complementary healing philosophy

Always seek traditional licensed Medical or Veterinary care.

Heart of the Horse promotes biodynamic (body, mind and spirit) balance through an Integrative Health Care* model as defined by the National Center for Complementary and Integrative Health. Our work is considered "complementary" care and is not intended to be a substitute for traditional licensed medical or veterinary care; we do not diagnose or prescribe treatment.


Our goal, through the use of Shiatsu, Biodynamic Acupressure, Animal Communication and Energy Medicine is to help restore balance to the energy, mind and physical body of both people and animals. Trapped energies such as emotions, trauma and memories often create blocks and distortion in the body. These distortions result in an imbalance which interferes with the proper physiological and psychological functioning of the body and contribute to the development of disease.


Science has proven that Energy Medicine has a significant impact on all of the systems and functions of the body, including but not limited to: increasing the circulation of blood and oxygen flow, promoting relaxation and healing, releasing toxins and endorphins, building enzymes, regulating hormones and the immune system.  (Click here for an informative article.)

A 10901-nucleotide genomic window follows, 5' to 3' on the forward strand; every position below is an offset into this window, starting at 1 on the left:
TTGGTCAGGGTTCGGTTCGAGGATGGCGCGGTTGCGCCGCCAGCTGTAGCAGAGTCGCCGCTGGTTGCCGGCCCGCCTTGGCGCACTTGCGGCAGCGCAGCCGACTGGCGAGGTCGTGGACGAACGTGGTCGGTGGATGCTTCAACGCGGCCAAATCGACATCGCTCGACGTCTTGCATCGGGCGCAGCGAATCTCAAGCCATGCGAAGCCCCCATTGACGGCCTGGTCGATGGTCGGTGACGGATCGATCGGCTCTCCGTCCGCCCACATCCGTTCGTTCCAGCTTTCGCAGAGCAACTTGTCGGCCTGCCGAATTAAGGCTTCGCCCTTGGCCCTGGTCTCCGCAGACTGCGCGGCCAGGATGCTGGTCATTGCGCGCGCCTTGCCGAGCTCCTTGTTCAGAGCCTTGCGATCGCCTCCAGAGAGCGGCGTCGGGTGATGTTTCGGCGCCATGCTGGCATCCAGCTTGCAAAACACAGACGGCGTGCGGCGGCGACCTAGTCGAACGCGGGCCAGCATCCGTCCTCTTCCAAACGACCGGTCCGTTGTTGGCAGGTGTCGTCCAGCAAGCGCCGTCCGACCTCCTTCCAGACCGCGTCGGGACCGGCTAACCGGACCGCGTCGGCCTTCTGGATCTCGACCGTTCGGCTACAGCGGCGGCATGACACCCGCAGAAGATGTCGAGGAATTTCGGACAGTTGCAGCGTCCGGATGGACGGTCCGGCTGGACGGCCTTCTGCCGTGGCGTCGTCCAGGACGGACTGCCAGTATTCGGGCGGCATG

Please see our Volunteerism and Advocacy page (under the About Ginny menu option) to find out more about our efforts to further legitimize alternative healing modalities and to impact the current opioid crisis in our nation.

 
*According to the National Center for Complementary and Integrative Health, Integrative Health Care, Complementary Medicine and Alternative Medicine are defined as follows:


There are many definitions of “integrative” health care, but all involve bringing conventional and "complementary" or "alternative" approaches together in a coordinated way. 


The use of integrative approaches to health and wellness has grown within care settings across the United States. Researchers are currently exploring the potential benefits of integrative health in a variety of situations, including pain management for military personnel and veterans, relief of symptoms in cancer patients and survivors, and programs to promote healthy behaviors.  

  • If a non-mainstream practice is used together with conventional medicine, it’s considered “complementary.”
  • If a non-mainstream practice is used in place of conventional medicine, it’s considered “alternative.” 

Click here to be directed to the National Center for Complementary and Integrative Health website.